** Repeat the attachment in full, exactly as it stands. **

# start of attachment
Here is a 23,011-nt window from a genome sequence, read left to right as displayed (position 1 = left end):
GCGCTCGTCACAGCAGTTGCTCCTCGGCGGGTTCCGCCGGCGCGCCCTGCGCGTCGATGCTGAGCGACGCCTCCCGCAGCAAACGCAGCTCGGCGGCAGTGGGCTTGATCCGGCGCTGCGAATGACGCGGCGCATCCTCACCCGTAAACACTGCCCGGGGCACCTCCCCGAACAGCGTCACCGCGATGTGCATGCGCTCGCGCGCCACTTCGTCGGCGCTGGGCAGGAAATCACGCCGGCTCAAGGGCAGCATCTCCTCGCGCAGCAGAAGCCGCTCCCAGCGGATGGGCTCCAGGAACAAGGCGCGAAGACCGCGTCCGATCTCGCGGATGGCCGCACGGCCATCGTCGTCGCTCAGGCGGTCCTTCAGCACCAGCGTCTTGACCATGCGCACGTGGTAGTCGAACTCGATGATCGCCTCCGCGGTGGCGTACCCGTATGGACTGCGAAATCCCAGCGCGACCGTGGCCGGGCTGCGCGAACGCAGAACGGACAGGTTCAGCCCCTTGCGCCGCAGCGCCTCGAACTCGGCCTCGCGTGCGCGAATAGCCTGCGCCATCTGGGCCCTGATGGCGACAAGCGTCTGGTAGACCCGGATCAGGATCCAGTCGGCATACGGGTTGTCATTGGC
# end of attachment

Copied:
Here is a 23,011-nt window from a genome sequence, read left to right as displayed (position 1 = left end):
GCGCTCGTCACAGCAGTTGCTCCTCGGCGGGTTCCGCCGGCGCGCCCTGCGCGTCGATGCTGAGCGACGCCTCCCGCAGCAAACGCAGCTCGGCGGCAGTGGGCTTGATCCGGCGCTGCGAATGACGCGGCGCATCCTCACCCGTAAACACTGCCCGGGGCACCTCCCCGAACAGCGTCACCGCGATGTGCATGCGCTCGCGCGCCACTTCGTCGGCGCTGGGCAGGAAATCACGCCGGCTCAAGGGCAGCATCTCCTCGCGCAGCAGAAGCCGCTCCCAGCGGATGGGCTCCAGGAACAAGGCGCGAAGACCGCGTCCGATCTCGCGGATGGCCGCACGGCCATCGTCGTCGCTCAGGCGGTCCTTCAGCACCAGCGTCTTGACCATGCGCACGTGGTAGTCGAACTCGATGATCGCCTCCGCGGTGGCGTACCCGTATGGACTGCGAAATCCCAGCGCGACCGTGGCCGGGCTGCGCGAACGCAGAACGGACAGGTTCAGCCCCTTGCGCCGCAGCGCCTCGAACTCGGCCTCGCGTGCGCGAATAGCCTGCGCCATCTGGGCCCTGATGGCGACAAGCGTCTGGTAGACCCGGATCAGGATCCAGTCGGCATACGGGTTGTCATTGGC